At first, Mike wondered if the storage unit was really a safe house. The bags of cash on the floor were a dead giveaway. He was relieved when the red leather case at his feet contained neckties instead of handguns. He won the space at a storage auction and the previous renter had disappeared.
Rental units are abandoned for all sorts of reasons. It happens so often that storage venues will auction them off on a regular basis. Buyers show up, peek inside each unit and place a bid. The final price depends on who showed up and what might be waiting inside. (You can forget about what you see on TV; some buyers claim that the shows are rigged.) There are conditions to winning an auctioned unit: you may have only 24 hours to empty the space and you can’t use their dumpster. Renters can cram a lot of junk into a walk-in–you’d better collect with a pickup instead of a Prius.
Rescued items run in different directions like a great continuum. Some stuff goes into other storage. Antiques and collectibles appear on the web, at flea markets and thrift stores, or in the hands of dealers. Paperbacks, luggage, glassware, stereos, tires, shoes, costume jewelry, magazines, dolls, and computer parts. . . one man’s trash is another man’s treasure.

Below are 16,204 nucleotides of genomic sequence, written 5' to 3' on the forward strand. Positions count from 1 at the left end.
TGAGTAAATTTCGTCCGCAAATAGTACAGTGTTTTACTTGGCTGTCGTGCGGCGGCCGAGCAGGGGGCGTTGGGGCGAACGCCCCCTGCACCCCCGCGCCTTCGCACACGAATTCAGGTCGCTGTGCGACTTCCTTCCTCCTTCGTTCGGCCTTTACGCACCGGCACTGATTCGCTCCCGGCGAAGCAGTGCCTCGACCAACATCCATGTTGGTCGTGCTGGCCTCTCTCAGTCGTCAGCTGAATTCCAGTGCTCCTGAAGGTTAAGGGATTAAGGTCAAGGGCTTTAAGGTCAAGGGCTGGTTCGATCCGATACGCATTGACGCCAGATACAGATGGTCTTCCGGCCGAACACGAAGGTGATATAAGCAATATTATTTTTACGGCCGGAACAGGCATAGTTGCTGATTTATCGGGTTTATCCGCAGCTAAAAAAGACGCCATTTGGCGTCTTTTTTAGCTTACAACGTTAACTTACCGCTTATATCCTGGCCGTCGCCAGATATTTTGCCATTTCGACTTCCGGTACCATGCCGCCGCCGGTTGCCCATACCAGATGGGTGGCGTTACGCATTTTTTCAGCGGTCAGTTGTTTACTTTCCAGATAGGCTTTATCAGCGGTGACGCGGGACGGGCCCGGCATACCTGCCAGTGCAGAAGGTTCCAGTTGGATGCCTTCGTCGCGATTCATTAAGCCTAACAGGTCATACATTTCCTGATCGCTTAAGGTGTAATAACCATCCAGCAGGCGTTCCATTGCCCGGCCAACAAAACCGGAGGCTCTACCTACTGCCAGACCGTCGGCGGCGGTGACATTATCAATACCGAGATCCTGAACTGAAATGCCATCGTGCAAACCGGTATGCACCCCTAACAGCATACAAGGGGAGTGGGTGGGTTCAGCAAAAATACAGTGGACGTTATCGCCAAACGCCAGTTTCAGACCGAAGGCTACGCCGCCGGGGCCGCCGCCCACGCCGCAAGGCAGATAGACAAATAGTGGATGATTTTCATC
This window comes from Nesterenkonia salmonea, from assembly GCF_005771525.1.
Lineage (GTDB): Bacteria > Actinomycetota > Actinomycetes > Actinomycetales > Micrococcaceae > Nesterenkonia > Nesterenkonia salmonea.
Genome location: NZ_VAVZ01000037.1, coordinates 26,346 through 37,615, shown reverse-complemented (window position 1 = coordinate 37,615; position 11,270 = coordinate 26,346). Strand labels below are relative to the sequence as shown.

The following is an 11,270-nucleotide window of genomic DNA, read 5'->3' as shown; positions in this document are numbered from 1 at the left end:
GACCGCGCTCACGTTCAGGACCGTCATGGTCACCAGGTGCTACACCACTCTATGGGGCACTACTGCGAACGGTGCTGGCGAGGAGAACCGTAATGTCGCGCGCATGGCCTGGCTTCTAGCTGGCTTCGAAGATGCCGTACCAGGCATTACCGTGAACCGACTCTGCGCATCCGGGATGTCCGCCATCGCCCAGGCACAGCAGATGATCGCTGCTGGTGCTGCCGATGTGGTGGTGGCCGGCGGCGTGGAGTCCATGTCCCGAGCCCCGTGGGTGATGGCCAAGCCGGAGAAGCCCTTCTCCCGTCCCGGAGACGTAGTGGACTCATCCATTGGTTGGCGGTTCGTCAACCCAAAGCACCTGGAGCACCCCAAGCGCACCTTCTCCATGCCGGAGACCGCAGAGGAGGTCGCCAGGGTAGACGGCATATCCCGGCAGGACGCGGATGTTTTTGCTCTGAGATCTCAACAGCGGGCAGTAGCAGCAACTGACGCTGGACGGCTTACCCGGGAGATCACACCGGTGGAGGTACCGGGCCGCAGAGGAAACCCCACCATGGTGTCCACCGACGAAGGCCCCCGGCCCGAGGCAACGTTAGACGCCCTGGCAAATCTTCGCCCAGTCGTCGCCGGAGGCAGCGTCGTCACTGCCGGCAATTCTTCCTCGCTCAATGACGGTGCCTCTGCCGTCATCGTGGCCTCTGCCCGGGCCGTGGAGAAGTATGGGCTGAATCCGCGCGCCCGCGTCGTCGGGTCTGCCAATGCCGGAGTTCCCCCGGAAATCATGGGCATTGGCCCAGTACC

Every unit is like a shadow box, a personal history that runs from back to front. Mike is intrigued by what he finds. Discarded items might show where something went wrong. It wasn’t Jason Bourne who left behind all that cash, but rather an old man stricken with mental illness and paranoia. Most of his life was scribbled into notebooks found inside. The gentleman had lived from coast to coast before he settled down. Some of his last residences were hospitals. Digging further, Mike came across a pair of ice skates in good condition. The skates were also mentioned in the notebooks.
Auctions are a hobby to Mike, but he does like to make a few bucks from the sale of collectibles. He finds the TV shows to glorify the whole point of auctions. You won’t find a Victorian wardrobe or an Indian Harley in every space. You have to spend money to make money. You can get lucky or you can get nothing.
There’s also something special about the whole process: no matter where our treasures end up, they always seem to find a home.